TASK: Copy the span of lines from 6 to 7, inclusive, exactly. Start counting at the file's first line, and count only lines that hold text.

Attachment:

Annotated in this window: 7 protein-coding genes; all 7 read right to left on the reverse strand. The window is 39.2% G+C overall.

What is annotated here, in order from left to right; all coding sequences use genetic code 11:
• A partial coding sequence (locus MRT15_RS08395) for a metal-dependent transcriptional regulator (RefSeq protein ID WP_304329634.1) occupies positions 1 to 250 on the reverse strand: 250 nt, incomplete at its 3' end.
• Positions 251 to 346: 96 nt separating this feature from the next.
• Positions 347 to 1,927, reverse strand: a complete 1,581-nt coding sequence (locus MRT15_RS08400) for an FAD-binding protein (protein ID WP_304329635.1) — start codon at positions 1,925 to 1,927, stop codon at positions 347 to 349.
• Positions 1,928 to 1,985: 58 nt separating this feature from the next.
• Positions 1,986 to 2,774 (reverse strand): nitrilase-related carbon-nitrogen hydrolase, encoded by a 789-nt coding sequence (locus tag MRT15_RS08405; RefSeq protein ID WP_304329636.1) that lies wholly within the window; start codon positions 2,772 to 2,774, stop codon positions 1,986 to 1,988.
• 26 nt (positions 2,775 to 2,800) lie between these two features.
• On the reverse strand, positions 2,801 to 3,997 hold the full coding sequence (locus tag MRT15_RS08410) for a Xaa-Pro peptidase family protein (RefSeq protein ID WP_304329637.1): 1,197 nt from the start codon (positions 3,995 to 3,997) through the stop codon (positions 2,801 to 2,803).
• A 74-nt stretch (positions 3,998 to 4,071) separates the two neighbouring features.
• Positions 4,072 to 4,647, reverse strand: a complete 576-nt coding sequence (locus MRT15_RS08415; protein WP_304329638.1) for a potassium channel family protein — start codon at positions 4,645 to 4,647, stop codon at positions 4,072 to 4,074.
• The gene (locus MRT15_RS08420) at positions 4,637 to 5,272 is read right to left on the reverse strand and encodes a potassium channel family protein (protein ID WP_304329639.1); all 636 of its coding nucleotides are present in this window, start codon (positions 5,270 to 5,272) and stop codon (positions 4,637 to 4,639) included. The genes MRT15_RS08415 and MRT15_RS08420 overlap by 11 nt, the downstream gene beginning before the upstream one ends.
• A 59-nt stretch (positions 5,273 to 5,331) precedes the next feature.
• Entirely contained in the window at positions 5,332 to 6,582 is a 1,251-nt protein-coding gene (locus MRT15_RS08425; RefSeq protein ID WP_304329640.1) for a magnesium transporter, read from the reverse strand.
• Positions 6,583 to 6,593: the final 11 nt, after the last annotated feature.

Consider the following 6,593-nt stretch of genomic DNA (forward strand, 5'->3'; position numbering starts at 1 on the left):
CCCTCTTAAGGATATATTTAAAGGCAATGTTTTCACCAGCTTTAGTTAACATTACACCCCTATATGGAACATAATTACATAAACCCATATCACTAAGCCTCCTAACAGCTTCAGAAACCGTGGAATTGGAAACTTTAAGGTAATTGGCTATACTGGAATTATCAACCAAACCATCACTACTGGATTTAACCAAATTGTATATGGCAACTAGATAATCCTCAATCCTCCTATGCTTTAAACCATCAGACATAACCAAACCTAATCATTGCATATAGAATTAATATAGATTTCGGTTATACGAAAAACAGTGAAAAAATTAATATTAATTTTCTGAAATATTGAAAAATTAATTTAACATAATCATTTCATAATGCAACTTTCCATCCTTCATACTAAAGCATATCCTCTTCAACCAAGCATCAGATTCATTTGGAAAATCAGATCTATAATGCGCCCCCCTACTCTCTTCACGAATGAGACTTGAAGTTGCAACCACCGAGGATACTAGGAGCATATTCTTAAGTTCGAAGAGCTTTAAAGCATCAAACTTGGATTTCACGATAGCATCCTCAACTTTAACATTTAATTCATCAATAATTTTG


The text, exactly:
• Positions 1,928 to 1,985: 58 nt separating this feature from the next.
• Positions 1,986 to 2,774 (reverse strand): nitrilase-related carbon-nitrogen hydrolase, encoded by a 789-nt coding sequence (locus tag MRT15_RS08405; RefSeq protein ID WP_304329636.1) that lies wholly within the window; start codon positions 2,772 to 2,774, stop codon positions 1,986 to 1,988.